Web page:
audio engineer

Pro Tip Of The Day: Theatre Edition

“What’s old is new”

A tip for new high school, college or community theatre techs that may not have the most robust audio departments, and may have to rely on only one computer to store all of your show audio on. Sometimes, life happens. Computers crash. Someone loses the flash drive containing the ENTIRE show. Someone deletes the Qlab file while trying to erase the fact that they were doing things they shouldn’t on the production laptop. All of these things can kill a show, especially one you have put hard work into. But, if these things happen an hour before the show, you may think all hope is lost. And, you don’t have time to rip the entire show again. You may not have a working CD drive in your device or even in the venue (yes, CD drives are going the way of ADAT)

A solution? Something you can find for under $20 on eBay or Amazon: a standalone media player.

Simply load your show in order on one of these little guys, and lock it with the most valuable of things in the theatre. Most of these devices are cheap, user friendly and are battery powered so they are self contained.

“But, I got a phone! Who needs this old junk?!” You may say. Well, phones aren’t a one trick pony, and can do just about anything. And, as a backup, that is a problem. The more things a device can do, the more ways it can break. Also, phones have to power a lot more functions, so their battery life is shorter. MP3/wav players like this can last for DAYS on one charge. And, unlike many phones, devices like this Sansa Clip can play lossless WAV files, and don’t have random software updates that can cripple you in the middle of an already bad situation if your copy in Qlab just went walk about.

So dig out those old media players. You may find that taking the time to backup the show on a self contained “doomsday” player may be the one thing to save your ass when everything has gone wrong

Hey techblrs who want to learn more about sound

Broadway Sound Designer Kai Harada (Allegiance, Fun Home, and a whole bunch of others) wrote a sound handbook that he has on his website. It’s really helpful and he’s also really funny. Here’s the link:

About Drum EQ

Firstly everybody would tell you to have a minimalistic approach towards EQ-ing and to cut rather than to boost. They would say that subtractive EQ avoids adding unnecessary gain to the signal and such. But by doing so, you might need to increase the volume of the instrument you’re working on, because cuttings are essentially lowering the gain.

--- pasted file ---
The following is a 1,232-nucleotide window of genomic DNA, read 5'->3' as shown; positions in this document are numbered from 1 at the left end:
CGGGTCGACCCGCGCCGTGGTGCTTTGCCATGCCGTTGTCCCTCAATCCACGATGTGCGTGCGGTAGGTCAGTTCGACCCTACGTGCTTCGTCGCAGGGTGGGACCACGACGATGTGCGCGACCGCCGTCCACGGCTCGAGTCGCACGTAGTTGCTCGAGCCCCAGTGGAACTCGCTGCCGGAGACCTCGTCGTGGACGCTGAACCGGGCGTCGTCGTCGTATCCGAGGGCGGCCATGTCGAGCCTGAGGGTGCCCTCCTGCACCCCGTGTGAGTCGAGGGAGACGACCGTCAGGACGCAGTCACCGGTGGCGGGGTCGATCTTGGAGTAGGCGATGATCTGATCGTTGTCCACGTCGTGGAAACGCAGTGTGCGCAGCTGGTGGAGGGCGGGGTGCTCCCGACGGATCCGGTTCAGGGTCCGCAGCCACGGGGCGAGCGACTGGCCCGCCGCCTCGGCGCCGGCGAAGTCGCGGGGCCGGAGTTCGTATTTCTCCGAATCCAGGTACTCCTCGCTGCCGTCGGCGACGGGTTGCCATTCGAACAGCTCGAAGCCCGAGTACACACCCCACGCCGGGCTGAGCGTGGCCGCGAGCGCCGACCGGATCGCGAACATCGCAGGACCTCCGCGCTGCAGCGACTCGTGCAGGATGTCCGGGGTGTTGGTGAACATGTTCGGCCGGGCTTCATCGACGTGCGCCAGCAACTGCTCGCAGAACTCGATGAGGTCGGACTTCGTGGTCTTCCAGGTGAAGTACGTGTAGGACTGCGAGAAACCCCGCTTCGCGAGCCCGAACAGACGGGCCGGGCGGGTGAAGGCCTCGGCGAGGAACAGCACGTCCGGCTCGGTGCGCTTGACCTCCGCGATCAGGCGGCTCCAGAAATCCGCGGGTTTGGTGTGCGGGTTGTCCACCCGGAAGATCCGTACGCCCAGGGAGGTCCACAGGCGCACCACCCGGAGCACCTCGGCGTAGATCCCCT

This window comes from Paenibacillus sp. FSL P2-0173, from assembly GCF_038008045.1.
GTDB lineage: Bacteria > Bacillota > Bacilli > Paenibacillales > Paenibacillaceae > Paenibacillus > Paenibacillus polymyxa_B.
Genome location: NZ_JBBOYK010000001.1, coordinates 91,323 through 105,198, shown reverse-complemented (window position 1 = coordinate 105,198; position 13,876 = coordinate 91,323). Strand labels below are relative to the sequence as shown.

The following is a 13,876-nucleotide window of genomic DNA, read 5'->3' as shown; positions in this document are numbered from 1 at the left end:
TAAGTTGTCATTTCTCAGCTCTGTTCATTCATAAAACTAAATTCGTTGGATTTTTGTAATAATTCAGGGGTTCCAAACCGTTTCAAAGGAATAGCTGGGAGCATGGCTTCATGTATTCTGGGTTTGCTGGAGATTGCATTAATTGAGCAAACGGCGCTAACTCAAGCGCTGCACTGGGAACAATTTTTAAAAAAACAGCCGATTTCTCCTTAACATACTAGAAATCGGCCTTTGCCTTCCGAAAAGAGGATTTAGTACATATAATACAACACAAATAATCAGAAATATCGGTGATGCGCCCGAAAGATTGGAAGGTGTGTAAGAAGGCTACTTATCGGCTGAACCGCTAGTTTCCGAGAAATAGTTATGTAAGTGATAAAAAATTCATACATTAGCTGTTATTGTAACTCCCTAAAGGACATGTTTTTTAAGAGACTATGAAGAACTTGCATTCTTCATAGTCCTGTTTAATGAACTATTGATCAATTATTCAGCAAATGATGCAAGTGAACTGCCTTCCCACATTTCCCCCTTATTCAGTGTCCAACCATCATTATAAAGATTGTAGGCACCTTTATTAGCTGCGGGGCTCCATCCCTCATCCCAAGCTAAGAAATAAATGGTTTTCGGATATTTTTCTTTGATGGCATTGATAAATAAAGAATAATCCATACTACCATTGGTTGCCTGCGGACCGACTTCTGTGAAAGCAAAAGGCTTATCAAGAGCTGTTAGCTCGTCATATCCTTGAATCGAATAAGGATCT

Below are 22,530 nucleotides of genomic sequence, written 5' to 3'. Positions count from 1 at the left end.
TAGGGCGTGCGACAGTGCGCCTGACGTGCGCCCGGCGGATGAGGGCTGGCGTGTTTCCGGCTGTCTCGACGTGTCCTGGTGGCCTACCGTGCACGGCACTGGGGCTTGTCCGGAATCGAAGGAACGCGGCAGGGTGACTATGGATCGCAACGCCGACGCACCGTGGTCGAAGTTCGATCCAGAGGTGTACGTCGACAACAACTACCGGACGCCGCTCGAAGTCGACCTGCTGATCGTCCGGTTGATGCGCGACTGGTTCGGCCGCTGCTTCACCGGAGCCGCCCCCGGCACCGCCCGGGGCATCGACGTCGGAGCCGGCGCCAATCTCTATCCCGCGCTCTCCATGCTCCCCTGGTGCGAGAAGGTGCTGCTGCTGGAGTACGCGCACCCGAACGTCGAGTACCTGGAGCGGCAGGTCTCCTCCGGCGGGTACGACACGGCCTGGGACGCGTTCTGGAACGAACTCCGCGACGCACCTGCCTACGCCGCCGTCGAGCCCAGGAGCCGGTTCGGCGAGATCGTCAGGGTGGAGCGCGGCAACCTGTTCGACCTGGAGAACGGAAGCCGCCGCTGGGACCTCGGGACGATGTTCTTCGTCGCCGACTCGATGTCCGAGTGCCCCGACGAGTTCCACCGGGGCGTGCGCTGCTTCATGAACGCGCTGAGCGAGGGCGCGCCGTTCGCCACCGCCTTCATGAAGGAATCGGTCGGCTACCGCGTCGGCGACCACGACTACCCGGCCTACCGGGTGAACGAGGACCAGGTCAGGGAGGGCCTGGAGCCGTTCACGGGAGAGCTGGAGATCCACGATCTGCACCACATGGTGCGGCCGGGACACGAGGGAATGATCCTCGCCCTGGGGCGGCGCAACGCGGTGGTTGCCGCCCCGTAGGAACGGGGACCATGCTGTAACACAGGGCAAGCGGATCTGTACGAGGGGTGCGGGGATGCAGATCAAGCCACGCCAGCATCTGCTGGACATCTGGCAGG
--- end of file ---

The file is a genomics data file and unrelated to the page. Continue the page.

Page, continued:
That was the first tip, and now there are a few frequency ranges that you should pay attention to.

Kick Drum

Usually you’d like the kick drum to have both a thick bass thump from the low-end and a driving click from the mids. So to add some extra weight (that is low-end punch or bottom depth), boost at 50-150 Hz. Don’t overdo it as it can clutter up the low-end. And don’t boost the extremely low frequencies as this will mostly cause a muddy sound. If possible, use bell mode on the EQ to better isolate the frequencies.

To reduce boom, or tighten and clean up the low-end in general, set a high-pass filter around 50-60 Hz. (20 Hz and below only adds unnecessary energy to the total sound.)

If the kick drum needs more body, boost some in the 90-120 Hz range.

Apply cut somewhere in the 150-600 Hz range to treat muddiness, while boxiness is most prominent near 400 Hz. Also apply a notch filter at 250 Hz, that can add thump or slap attack to the kick drum.

Push between 2-4 kHz to add attack, and also boost a bit between 4-7 kHz to make the kick drum snappy.

Remove extreme high (for a kick drum you shouldn’t need anything over 10 kHz) and low frequencies (at least kill everything below 20 Hz) with a high- and a low-pass filter.


You can, more or less, use the the same tips as for the kick drum above with a few changes and additions.

Cut at 80 Hz to remove rumble.

If the snare sounds thin, boost at 125-150Hz for a little weight and a full snare sound. And to give the snare some punch, boost around 250 Hz.

The body of the snare should be around 500 Hz, adding there will give a rounder sound.

Boost around 2 kHz for some crispy edge and add at 2.5 kHz for extra snap and attack. Also add clarity and even more punch by boosting around the 3 kHz area.

You might want to give the snare some air and presence by raising somewhere between 6-15 kHz, like at 10 kHz.

Hand claps and rim shots can mostly be treated as snares.


For the floor tom that needs low-end fulness, add some at 80-100 Hz, and for the smaller rack tom lift somewhere closer to 250 Hz.

Increase thump and add attack around 250 Hz.

Cut the mids around 400 Hz to reduce boxiness.

Add attack by boosting between 4-7 kHz (depending on the size of the tom).

Hihats and Cymbals

When you’re done mixing the volume level of the hihats, you usually don’t really have to boost or cut anything. Still, the clank or gong sound is around 200 Hz, but if you want definition, then roll off everything below 500-600 Hz using a high-pass filter. By doing so, you clear out low-end information that is nonessential for the hihat.

If the hihat is sounding thin, boost around 400-800 Hz.

Cut at 1 kHz to remove jangling, and treat clangy sounds by cutting between 1-4 kHz.

A small boost with a wide Q at the 3 kHz range will add presents to the hihat.

Add brightness and get sizzle by lifting at 10 kHz. And if the sound is too harsh, then make a high-shelf cut around 16 kHz.

That’s it. Next time I’ll guide you through the creation of synthesized drums.

Note: processing sampled sounds can turn hihats pretty harsh, therefore use a de-esser to affect the problem frequencies without messing with the overall volume or clarity.